Day 29: Holocaust Museum, Israel Museum
If you think the short list above indicates we didn’t do much today (compared to Day 28), then you are sadly mistaken. Whoa! Let me tell you, we were swamped! We should have spent one full day at the Holocaust Museum absorbing all that was in there and at least two days (maybe three) to get all of the Israel Museum.
The Israel Museum was interesting. I will talk about that first because it wasn’t as profound as the Holocaust Museum. We went to the Shrine of the Book which houses the Qumran Dead Sea Scrolls (which was flippin’ sweet and I wrote about here). We had a private tour by the Shrine’s curator, which was pretty sweet. I was like a little giggly kid as I stood literally inches away from small pieces of cloth that changed history and reinforced Biblical texts. One guy even got onto me because I was too close to one of the displays (even though they are shielded by thick glass and sensor’s so sensitive if a fly farted it would set them off). Despite all of that, I was in love.
We moved on from the Shrine to the rest of the Museum. While we had a few hours left, my girlfriend and I saw only two sections of the museum. We started in the Archaeology section, and boy, that was HUGE! We went on in there for over an hour and realized we were running out of time, so we rushed through the last half. We still got to see the stuff that was found at Bethsaidsa.
Our professor was describing to us when he found a piece of the large stele with the moon god on it. He was touching it in different places, pointing to where it was broke and where it was covered in dirt. One of the security guards rushed over to him and told him not to touch or he would have to leave. We all just laughed after he left because our professor was like, “I touched this way before it was ever in this museum.”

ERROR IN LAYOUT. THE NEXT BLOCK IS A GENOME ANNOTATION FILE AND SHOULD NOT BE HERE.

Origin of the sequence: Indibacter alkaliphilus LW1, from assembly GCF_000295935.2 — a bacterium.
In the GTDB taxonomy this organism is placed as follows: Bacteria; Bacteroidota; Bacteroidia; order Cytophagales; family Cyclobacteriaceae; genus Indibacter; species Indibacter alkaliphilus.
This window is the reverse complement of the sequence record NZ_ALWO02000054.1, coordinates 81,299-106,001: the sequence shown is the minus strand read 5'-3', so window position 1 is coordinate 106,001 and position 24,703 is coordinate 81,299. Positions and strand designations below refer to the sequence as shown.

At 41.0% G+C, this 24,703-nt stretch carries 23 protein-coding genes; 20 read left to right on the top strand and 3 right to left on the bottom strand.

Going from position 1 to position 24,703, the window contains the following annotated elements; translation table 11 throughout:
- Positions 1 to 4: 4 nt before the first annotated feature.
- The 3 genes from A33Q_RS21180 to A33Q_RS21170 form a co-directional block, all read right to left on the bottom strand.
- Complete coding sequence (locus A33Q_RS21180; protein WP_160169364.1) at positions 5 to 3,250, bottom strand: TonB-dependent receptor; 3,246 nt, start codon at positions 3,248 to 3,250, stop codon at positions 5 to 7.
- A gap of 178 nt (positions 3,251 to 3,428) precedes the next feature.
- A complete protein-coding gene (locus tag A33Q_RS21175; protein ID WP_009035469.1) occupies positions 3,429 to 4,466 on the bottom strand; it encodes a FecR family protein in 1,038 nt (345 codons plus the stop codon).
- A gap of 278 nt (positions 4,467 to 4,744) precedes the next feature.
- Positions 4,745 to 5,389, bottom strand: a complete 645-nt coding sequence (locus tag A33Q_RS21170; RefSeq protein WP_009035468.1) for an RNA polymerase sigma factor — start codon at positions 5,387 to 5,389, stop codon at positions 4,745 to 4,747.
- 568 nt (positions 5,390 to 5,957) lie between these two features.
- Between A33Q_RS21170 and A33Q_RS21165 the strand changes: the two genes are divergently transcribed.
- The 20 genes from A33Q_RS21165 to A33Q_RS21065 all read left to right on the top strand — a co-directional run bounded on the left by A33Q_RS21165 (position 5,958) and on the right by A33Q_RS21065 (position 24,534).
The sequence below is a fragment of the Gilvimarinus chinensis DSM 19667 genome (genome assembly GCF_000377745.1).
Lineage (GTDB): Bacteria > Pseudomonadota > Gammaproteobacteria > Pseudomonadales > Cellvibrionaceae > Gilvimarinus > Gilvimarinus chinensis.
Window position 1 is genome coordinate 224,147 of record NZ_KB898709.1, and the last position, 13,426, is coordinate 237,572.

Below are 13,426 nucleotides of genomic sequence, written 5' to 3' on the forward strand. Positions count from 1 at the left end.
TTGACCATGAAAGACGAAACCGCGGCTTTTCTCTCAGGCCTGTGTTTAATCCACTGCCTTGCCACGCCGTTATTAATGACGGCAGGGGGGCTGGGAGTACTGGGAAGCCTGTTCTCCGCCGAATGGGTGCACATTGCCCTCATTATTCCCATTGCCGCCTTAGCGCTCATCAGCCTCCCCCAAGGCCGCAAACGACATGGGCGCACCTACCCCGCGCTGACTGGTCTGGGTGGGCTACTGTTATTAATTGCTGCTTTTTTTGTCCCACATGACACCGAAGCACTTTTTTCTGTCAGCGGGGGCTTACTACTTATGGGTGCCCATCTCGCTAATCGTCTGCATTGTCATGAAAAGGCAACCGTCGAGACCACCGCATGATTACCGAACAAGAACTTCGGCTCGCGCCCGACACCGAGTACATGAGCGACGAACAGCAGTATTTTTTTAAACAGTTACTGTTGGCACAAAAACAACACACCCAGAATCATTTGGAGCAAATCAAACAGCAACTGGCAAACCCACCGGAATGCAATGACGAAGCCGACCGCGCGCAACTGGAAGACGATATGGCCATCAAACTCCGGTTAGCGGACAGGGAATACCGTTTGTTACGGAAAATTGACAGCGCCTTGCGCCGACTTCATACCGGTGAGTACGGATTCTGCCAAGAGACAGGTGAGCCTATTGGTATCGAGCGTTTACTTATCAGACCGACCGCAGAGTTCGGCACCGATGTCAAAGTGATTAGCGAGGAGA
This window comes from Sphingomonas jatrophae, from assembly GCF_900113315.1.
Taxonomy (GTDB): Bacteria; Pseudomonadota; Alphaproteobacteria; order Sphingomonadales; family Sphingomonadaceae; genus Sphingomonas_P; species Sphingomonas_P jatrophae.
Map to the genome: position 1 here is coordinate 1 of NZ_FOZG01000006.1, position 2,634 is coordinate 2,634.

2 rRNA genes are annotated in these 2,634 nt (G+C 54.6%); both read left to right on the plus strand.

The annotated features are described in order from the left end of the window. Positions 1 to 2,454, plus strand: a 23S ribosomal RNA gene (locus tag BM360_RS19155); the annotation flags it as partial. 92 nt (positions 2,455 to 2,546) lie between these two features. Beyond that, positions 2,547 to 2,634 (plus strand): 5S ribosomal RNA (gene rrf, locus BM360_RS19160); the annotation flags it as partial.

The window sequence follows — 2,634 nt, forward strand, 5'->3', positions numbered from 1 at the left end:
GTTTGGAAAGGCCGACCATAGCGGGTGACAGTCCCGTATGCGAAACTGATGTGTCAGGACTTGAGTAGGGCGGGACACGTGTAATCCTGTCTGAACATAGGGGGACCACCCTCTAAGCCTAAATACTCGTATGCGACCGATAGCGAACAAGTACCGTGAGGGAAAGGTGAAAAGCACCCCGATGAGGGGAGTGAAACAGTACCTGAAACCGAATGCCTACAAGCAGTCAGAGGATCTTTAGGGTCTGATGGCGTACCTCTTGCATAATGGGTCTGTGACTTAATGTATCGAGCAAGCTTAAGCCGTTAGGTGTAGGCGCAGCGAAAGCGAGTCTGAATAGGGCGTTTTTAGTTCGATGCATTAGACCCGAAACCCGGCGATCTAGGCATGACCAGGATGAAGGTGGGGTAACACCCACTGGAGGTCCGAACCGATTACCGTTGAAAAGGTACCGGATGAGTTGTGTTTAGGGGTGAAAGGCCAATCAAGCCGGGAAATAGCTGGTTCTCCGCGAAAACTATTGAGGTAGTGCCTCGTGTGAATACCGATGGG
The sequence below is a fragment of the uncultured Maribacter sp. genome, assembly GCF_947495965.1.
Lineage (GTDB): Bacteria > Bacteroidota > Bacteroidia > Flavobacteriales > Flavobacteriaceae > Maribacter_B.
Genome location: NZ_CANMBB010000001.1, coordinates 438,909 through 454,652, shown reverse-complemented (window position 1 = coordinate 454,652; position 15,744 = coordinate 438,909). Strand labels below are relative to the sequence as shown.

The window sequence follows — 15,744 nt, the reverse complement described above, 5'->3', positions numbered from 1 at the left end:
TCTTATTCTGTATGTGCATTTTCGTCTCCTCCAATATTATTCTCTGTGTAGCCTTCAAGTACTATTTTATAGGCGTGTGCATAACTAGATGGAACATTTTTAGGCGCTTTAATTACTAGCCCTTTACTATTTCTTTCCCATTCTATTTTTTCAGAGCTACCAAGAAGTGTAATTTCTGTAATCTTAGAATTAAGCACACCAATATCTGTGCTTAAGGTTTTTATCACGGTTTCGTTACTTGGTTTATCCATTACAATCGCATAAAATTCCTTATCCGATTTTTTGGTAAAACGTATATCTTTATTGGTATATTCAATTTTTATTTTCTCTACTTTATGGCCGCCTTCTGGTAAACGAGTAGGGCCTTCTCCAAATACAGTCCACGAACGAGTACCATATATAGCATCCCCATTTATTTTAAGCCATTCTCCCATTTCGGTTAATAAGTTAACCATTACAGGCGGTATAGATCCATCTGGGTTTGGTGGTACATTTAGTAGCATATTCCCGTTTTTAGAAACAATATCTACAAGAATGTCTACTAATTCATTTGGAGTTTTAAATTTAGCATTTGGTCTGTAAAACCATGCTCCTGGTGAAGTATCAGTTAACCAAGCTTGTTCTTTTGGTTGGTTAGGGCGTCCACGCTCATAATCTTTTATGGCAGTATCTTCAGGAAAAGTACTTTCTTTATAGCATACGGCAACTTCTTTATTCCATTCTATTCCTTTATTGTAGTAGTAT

We wandered out of the Archeology section right into the Art section. The Art section was just… weird… It wasn’t like normal art; it was the ultra modern, crazy art that nobody knew what it was. After being confused and somewhat creeped out a bit, we left and found ourselves back out front just in time to leave.
While the Israeli Museum was pretty cool, the best part of the day was the Holocaust Museum. I tried to absorb all I could. I read every plaque. I listened to every speaker. I watched every video. Sadly, because of that, I only really saw about half of the museum. To me, the parts I did see in depth was the stuff I wanted and needed to see.
The stories of the survivors was what got me most. Watching these people tell their stories of their parents getting taken way, their family members getting shot in front of their eyes, their best friends die of hunger in the concentration camps, or the struggles they had to face every day really broke my heart. I am getting emotional now writing this, remember what I saw.
I would describe in detail what I saw, but some of it is too graphic. If you want to know more stories, tell me and I will describe them to you. In the mean time, just know that what happened to these people were horrific. I know you know that, but at the same time, words can’t really express what these people went through. I can’t describe to you the feelings these people shared on these interviews. To see their faces, to hear them cry and tell their stories with such passion and vigor, to hear the stories of hope and survival was too much.
I don’t really have a profound lesson in all of this. Just know that my heart breaks for what happened and I weep with the Jews and others who were persecuted during the Holocaust.
That word… Holocaust… has just taken on a new meaning to me. Growing up, I have heard all about it, as I am sure my children will hear about it as they will hear about the Twin Towers. But those two words—“Twin Towers”—don’t mean the same thing to them that they mean to me, like the word “Holocaust” doesn’t mean the same to me as it does a survivor of it. Yet, after going thought that museum, the word added a much deeper connotation; a meaning deeper than the definition itself. Now, when I hear the word, I remember, and a dark chill goes over me. I can only begin to feel what those people felt, but I am trying to understand what all they went through. At least I a little bit of an idea.
Following His Call,